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Long-term Outlook on Federal Spending, Debt and Taxes

1 min readBy: Andrew Chamberlain

A new Congressional Budget Office study (PDF) released last week takes a hard look at projected trends in federal spending, debt and taxes over the next half-century. The picture is less than rosy. From the executive summary:

Driven by rising health care costs and an aging population, federal spending for Medicare, Medicaid, and Social Security will claim a sharply increasing share of the nation’s economic output over the coming decades.

Even if taxation reached levels that were unprecedented in the United States, current spending policies could become financially unsustainable. An evergrowing burden of federal debt held by the public would have a corrosive and potentially contractionary effect on the economy.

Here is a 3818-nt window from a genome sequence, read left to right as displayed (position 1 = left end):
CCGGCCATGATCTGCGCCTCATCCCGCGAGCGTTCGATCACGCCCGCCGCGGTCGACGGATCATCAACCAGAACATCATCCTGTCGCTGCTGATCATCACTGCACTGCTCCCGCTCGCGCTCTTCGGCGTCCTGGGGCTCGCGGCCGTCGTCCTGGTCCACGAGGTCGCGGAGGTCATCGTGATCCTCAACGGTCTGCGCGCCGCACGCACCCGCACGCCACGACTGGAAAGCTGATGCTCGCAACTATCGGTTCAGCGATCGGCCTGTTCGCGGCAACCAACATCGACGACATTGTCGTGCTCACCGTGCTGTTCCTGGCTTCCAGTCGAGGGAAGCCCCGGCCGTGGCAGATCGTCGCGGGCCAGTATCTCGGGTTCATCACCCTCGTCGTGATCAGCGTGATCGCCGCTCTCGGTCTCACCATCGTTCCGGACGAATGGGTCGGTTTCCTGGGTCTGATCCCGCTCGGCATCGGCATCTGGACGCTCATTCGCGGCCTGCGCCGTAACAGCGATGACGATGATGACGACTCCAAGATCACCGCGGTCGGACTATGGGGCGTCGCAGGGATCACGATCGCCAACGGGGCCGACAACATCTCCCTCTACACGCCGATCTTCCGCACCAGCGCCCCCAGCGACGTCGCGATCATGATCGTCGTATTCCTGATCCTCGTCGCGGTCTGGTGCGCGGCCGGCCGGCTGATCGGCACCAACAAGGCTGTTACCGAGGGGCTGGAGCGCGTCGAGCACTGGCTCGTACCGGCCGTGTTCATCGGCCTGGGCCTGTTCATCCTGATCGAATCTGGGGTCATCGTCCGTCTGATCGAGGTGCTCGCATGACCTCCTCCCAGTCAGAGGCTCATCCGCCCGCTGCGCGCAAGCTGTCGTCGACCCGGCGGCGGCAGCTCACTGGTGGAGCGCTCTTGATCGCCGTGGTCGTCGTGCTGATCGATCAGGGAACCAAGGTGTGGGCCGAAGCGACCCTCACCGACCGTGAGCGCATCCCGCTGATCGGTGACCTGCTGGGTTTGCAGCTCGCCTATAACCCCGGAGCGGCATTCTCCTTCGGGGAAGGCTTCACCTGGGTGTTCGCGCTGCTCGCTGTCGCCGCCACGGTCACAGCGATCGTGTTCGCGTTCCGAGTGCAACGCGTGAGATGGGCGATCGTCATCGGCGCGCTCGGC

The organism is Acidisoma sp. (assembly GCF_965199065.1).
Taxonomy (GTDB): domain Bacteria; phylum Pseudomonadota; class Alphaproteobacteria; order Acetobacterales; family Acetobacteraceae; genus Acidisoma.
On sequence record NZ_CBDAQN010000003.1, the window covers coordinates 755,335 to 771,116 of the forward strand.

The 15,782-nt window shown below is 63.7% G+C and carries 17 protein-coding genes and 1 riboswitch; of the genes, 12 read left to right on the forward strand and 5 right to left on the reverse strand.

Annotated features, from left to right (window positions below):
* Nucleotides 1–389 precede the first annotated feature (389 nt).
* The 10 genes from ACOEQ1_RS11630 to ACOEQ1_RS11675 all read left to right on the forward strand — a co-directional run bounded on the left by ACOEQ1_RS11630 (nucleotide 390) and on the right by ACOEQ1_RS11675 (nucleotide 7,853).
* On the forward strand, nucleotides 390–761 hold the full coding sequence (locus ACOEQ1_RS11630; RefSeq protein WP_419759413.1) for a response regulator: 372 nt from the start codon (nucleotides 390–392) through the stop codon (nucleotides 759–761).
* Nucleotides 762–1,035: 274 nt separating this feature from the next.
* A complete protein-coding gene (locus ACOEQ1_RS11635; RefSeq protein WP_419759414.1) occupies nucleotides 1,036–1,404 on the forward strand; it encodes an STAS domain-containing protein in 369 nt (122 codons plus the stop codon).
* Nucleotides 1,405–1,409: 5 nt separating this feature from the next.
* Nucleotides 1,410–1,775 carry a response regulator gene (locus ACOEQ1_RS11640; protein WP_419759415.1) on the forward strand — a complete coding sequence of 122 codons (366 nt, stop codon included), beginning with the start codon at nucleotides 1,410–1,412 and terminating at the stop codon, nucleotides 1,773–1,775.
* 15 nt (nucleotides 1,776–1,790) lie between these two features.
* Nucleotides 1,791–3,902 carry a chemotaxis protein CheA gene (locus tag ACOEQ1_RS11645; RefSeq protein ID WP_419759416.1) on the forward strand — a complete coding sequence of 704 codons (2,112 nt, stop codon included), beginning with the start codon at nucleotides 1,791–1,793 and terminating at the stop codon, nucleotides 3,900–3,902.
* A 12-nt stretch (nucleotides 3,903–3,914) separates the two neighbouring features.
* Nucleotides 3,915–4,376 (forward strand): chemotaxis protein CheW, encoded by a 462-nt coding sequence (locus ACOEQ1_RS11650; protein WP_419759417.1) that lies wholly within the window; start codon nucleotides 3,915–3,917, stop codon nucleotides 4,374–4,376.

As the U.S. taxA tax is a mandatory payment or charge collected by local, state, and national governments from individuals or businesses to cover the costs of general government services, goods, and activities. system is now configured, federal revenues will grow faster than the overall economy. Under current law, taxpayers will face higher rates, with detrimental consequences for work, saving, and economic growth.

If taxation is restricted to the levels that prevailed in the past, the growth of spending on programs for the elderly will have to be reduced substantially. Limiting the growth of outlays for defense, education, transportation, and other discretionary programs would not be enough to ensure fiscal sustainability.

Likewise, economic growth alone is unlikely to bring the nation’s long-term fiscal position into balance. Moreover, issuing ever-larger amounts of debt or dramatically raising tax rates could significantly reduce economic growth.

Here’s one of many interesting charts in the study (click to enlarge):

Here’s another I like to call “choose your own adventure” (click to enlarge):

And the budgetary elephant in the room, looming increases in Social Security spending (click to enlarge):

Read the full study here.